Yep, +10 for the Phase perfect. 10hp unit (33 amps per phase) is less then $3k. I have one in my home shop and have never looked back. As it's just "like" utility power, you can run three phase vfds or whatever.
                  Last edited by lakeside53; 04-18-2014, 10:17 PM.

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                  • #10
                    Hands down, a VFD
                    You can buy a 10 HP Hitachi unit for less than 600
                    http://driveswarehouse.com/p-1384-sj200-075hfu.aspx

                    A 20 Rotary wastes too much power
                    Your consumption will be half with a VFD

                    Rich
                    Green Bay, WI

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                    • #11
                      Originally posted by Rich Carlstedt View Post
                      Hands down, a VFD
                      You can buy a 10 HP Hitachi unit for less than 600
                      http://driveswarehouse.com/p-1384-sj200-075hfu.aspx

                      A 20 Rotary wastes too much power
                      Your consumption will be half with a VFD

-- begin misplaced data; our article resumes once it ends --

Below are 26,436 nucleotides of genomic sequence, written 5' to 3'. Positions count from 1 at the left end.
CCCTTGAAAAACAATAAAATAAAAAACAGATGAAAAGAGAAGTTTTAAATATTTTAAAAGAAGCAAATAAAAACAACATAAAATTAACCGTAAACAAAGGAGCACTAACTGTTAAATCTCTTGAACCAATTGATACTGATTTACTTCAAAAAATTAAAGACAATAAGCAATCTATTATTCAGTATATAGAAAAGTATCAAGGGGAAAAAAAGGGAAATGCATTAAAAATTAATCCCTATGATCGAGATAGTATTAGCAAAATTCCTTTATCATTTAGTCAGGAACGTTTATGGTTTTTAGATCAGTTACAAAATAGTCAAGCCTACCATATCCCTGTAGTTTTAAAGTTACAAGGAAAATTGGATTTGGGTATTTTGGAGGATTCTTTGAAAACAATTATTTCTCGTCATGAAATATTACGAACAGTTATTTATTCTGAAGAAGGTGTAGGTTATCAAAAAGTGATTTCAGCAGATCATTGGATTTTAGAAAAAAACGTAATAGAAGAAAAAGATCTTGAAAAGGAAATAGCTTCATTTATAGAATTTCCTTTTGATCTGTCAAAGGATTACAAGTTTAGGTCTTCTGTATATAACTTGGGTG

Rich
                      And you get dynamic braking. Just watch that if you have a threaded spindle. Been there, done that and almost had a chuck in my lap.

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                      • #12
                        [QUOTE=Rich Carlstedt;915661]Hands down, a VFD
                        You can buy a 10 HP Hitachi unit for less than 600
                        http://driveswarehouse.com/p-1384-sj200-075hfu.aspx/QUOTE]

                        Whoa Mr....this drive is not a single phase input...need many more shekels for that item. Don't quote me, but I would say a 15 hp unit would be required and they ain't cheeeep!

                        Stuart

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                        • #13
                          You can probably use it on single phase with about 50% derating, but officially only up to 3 HP 240V. Here are the specs:
                          http://driveswarehouse.com/documenta...chi/SJ200M.pdf
                          http://pauleschoen.com/pix/PM08_P76_P54.png
                          Paul , P S Technology, Inc. and MrTibbs
                          USA Maryland 21030

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                          • #14
                            Starting expensive and reducing from there...